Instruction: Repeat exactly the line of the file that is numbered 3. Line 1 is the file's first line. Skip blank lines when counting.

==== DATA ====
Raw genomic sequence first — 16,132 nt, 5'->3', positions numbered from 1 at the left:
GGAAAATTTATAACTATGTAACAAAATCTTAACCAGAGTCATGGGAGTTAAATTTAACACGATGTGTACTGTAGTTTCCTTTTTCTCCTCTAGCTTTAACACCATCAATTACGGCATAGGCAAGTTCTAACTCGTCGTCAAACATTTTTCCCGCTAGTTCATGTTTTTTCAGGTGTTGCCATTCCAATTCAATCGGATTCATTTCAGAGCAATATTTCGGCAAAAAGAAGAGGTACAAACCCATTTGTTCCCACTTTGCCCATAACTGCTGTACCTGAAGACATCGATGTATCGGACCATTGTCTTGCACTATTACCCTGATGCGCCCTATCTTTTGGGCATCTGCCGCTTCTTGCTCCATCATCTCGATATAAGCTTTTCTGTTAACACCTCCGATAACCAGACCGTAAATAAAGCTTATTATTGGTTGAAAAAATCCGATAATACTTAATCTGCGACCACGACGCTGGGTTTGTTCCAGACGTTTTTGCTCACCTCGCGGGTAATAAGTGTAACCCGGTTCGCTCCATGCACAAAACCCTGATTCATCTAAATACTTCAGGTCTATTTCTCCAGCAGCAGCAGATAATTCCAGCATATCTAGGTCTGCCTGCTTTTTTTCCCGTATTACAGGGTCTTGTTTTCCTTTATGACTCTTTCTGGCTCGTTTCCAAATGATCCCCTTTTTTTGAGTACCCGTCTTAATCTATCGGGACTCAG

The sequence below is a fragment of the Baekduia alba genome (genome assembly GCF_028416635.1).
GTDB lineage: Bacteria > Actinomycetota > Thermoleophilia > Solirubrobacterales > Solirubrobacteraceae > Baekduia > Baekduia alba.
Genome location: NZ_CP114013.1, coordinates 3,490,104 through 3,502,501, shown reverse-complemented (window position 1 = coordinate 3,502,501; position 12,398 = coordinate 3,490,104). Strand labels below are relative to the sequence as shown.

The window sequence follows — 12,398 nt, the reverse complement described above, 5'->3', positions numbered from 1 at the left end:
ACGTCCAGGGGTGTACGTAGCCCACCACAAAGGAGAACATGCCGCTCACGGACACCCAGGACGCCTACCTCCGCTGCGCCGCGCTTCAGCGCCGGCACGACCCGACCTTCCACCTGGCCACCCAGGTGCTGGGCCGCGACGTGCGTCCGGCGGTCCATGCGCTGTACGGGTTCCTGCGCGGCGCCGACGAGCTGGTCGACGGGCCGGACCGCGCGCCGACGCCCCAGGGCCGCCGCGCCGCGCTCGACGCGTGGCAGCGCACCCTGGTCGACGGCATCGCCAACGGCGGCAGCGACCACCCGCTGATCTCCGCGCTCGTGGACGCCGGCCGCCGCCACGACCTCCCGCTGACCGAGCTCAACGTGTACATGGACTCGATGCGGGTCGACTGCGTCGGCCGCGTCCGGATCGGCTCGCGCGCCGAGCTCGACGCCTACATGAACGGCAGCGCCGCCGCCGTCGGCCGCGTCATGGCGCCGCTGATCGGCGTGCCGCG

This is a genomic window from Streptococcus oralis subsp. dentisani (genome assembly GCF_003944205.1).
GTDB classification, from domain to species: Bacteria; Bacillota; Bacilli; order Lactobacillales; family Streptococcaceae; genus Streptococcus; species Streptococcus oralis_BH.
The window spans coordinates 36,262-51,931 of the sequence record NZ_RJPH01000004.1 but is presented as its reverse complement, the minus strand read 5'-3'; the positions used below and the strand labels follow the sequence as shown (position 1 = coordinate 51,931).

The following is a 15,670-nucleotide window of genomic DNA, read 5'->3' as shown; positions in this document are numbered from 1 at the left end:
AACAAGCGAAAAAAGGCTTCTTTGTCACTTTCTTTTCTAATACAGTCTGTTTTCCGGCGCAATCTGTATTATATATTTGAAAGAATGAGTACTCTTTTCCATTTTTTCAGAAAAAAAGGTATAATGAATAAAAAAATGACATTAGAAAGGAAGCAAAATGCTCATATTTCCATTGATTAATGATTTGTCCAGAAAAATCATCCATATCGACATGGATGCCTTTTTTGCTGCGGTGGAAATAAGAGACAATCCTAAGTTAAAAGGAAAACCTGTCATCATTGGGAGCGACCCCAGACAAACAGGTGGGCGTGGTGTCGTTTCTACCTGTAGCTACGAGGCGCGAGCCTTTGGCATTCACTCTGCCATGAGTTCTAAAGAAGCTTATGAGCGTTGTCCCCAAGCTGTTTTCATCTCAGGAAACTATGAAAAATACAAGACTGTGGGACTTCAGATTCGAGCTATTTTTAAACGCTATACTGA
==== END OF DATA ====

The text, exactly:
The sequence below is a fragment of the Baekduia alba genome (genome assembly GCF_028416635.1).